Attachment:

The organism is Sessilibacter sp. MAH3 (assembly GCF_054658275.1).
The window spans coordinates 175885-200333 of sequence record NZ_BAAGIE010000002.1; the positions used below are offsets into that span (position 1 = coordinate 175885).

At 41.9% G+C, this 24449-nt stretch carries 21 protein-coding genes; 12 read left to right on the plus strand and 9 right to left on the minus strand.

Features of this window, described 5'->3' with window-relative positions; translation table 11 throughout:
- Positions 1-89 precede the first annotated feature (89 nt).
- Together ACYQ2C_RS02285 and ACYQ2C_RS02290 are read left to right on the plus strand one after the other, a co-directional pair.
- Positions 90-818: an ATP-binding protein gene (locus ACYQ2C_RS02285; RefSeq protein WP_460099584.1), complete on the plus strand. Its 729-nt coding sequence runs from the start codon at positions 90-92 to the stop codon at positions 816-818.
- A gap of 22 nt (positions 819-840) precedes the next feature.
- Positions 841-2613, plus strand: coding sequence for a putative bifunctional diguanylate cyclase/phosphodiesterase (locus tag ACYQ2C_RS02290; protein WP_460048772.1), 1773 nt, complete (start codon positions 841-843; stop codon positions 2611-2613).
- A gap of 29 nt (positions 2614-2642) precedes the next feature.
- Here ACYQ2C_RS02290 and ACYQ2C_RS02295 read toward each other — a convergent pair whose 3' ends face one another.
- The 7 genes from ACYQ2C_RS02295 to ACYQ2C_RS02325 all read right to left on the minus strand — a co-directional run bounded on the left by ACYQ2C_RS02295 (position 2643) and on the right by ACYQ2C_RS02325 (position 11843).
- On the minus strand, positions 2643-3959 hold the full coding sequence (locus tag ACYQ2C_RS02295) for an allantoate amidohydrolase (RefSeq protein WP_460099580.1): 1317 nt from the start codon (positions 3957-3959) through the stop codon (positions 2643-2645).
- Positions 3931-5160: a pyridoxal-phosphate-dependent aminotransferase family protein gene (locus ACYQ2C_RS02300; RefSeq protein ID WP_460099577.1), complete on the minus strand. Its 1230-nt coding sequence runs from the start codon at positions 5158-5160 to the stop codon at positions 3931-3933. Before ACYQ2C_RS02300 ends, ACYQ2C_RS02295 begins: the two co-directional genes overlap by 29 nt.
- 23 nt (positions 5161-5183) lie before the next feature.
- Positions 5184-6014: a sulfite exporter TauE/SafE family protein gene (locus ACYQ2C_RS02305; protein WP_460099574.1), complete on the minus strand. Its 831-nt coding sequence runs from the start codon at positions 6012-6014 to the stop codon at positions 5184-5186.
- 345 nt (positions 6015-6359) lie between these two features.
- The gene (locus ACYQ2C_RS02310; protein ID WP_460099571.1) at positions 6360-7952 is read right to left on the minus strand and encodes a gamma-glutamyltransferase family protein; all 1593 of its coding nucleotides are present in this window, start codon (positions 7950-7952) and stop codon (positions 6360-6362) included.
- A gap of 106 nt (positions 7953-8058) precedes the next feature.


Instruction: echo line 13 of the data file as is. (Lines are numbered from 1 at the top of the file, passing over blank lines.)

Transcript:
- On the minus strand, positions 2643-3959 hold the full coding sequence (locus tag ACYQ2C_RS02295) for an allantoate amidohydrolase (RefSeq protein WP_460099580.1): 1317 nt from the start codon (positions 3957-3959) through the stop codon (positions 2643-2645).